Edit: Think carefully about those added vertical blocks that are clamped in at 2:58. They are running cross-grain to the back and dividers and are long enough to be an issue. I don’t see any joinery for these. One possibility is to glue a few inches at the top and then use screws in slots at the bottoms.

    Edit 2: The M&T for the runners may be tenons into grooves at the front. There’s a lot of detail in the video to pick out! For example, it looks like there are grooves in the dividers and back to support the runners for the center drawer (above the knees).

    • This reply was modified 3 years, 4 months ago by Ed.
    • This reply was modified 3 years, 4 months ago by Ed.

    Thanks for your reply.

    The sides run indeed horizontally but it’s a two part construction. The left side is morticed into the large back rail and morticed into a upstanding front rail/style. The lowest drawer divider is dovetailed into that rail. So i could glue or screw the runner to the side. But the side moves up and down while that front rail moves left and right. Does that impose the risk that the runner might end up below or above the divider?


    But the side moves up and down while that front rail moves left and right.

    The corner posts and the front face-frame are all long grain assemblies. They aren’t going to change length. So, the drawer openings will be stable as will all of the drawer runners, which are spaced via M&T into those vertical posts. The sides, back, and dividers are going to move up and down with moisture, but nothing is attached to them for the drawers *except* (as best I can tell) that one funky block in the corner at 2:58. (By “divider” I mean the wide, horizontal panels that form the sides of the knee-hole area. I don’t mean drawer runners.) Note a couple things. First, I’ll bet he is only gluing one of the tenons on the sides and the rest are free to move in their mortises. Second, if the glued tenon is at the top of the sides and backs, that means the very tops of the sides and back are fixed in height, as defined by the mortises at the top. So, if that funky vertical block is glued at the top of the structure and then tacked on via a screw-in-slot at the bottom, then the mortises in it for the runners will not move relative to the top of the casework. That’s my guess for what’s going on.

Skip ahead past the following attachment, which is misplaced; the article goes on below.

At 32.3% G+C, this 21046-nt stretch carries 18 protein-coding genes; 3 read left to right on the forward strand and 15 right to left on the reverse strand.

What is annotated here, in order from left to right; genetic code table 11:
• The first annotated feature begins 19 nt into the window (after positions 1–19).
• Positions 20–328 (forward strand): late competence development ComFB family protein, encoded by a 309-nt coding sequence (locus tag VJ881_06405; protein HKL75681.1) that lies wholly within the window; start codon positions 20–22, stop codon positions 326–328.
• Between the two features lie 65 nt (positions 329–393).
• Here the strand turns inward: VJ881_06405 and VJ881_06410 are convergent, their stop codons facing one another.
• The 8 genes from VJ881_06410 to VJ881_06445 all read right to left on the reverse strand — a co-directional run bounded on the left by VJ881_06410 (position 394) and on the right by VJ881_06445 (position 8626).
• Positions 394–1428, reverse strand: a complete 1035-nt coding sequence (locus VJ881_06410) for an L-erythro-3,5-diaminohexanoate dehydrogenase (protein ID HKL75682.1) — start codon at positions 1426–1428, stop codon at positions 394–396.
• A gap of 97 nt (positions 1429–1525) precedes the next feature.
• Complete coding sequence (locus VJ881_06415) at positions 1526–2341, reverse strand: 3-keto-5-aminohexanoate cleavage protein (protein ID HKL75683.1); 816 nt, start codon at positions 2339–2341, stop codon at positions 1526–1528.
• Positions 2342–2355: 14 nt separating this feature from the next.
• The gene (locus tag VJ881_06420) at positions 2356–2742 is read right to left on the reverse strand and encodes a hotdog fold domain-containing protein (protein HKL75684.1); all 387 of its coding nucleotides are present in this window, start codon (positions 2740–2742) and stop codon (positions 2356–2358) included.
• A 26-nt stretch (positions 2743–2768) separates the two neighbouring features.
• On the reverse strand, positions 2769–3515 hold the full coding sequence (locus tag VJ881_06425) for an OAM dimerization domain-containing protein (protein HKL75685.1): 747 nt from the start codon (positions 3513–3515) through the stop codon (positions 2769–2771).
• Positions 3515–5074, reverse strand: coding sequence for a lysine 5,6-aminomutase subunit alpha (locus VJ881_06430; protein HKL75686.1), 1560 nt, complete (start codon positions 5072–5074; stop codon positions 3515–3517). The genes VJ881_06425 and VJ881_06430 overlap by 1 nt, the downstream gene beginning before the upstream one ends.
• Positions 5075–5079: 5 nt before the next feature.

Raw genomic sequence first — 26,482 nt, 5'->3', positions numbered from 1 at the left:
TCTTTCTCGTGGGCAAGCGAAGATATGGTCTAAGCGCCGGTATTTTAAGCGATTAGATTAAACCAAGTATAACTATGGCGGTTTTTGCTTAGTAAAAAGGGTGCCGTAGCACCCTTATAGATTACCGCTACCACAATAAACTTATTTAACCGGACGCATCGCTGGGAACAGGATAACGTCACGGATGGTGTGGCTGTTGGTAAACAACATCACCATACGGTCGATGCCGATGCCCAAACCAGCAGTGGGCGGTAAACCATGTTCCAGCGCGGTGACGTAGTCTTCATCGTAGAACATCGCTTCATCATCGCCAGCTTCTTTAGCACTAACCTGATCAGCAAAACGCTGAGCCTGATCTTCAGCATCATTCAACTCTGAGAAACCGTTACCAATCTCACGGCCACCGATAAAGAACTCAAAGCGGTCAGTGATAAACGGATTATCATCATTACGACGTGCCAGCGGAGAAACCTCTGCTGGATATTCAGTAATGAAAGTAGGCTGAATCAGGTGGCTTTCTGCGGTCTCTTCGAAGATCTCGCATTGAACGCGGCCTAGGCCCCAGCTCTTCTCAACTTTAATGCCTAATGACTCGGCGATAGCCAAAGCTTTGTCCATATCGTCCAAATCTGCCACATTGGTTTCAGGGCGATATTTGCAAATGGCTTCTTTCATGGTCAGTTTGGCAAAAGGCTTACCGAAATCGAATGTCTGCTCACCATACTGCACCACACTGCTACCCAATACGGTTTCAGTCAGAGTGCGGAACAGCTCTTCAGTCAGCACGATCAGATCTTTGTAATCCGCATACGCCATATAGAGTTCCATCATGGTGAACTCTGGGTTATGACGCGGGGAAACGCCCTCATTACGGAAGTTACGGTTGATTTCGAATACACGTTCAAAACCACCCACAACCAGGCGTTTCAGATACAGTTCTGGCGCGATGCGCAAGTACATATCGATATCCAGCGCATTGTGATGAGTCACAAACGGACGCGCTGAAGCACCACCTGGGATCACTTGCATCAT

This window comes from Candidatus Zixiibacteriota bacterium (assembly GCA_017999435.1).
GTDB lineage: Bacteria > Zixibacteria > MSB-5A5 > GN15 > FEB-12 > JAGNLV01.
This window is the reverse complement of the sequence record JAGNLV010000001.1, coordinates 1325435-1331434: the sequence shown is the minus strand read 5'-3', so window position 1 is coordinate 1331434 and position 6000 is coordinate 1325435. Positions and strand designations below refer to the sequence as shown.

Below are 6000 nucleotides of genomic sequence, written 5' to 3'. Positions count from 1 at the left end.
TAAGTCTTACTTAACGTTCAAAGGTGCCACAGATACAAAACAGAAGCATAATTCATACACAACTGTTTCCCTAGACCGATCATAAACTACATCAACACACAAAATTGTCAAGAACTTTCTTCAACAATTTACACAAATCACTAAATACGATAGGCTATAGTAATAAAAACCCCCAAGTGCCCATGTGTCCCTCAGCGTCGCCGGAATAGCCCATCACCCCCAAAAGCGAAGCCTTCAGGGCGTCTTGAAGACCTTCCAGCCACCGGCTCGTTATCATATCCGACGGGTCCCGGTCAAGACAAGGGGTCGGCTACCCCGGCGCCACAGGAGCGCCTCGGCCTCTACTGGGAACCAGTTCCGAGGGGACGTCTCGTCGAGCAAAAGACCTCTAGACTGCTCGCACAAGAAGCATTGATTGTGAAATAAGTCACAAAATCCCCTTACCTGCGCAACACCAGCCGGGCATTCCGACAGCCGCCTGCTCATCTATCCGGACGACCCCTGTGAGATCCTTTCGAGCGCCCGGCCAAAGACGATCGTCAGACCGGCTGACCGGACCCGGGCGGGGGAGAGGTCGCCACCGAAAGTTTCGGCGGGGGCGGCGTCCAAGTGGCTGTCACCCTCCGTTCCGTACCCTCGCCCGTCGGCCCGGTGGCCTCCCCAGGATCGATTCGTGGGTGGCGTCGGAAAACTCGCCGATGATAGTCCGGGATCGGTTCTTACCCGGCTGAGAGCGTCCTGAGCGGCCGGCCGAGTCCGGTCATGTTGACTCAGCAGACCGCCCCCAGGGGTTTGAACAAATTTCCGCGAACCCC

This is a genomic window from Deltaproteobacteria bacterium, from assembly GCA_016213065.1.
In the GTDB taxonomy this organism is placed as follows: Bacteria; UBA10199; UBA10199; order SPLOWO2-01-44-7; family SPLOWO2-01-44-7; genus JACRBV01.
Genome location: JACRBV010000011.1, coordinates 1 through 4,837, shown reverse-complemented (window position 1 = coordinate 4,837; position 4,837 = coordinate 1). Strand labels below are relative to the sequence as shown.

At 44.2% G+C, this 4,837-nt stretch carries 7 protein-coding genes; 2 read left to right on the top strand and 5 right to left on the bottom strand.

• This reply was modified 3 years, 4 months ago by Ed.

    Thank you @ed.

    I will analyse the video again with your comments in mind.


    Watch for whether any of the tenons in the sides are pegged to the leg mortises.


    @ed. At 2.59 or so i indeed see a little post at the left side of the right drawer box at the back. I hadn’t noticed that before.


    I made a little drawing to illustrate what i think it should be based on the feedback i was given. The guide block and the large drawer/kneehole are actually a little lower than the back rail to make room for a top rail/kicker.



    Yeah, that sketch matches most of what I’m seeing. Notice a couple things, though. Notice the frame that goes on top at 3:08. It guides the top of the top drawers so that they don’t tip. In your sketch, there’s nothing to keep the top drawer from tipping. Second, notice the vertical piece that you marked, “dovetailed.” It is just hanging from the top and is likely to be a failure point if the drawers are loaded. Do you see the spring clamps sticking up in the air at 3:30? I think he’s taken that vertical member through via through tenons and that’s what the clamps are grabbing. I’m wondering whether they are wedged, too, so that they cannot pull back through? Not sure.

    I said before that he likely only glued the top tenon on the sides to allow for movement, but you’d need more than that to keep the legs strong, so maybe he glues the top two tenons? That’s why I was wondering whether the bottom one is pegged via a slot, but not glued.

    Harvey Kimsey

    Thanks for introducing me to those videos…..amazing work! They’re not too far from me. Also, a bit of an advertisement for Lie Nielsen tools! Let us know Mike how it progresses. I’m sure it will look great!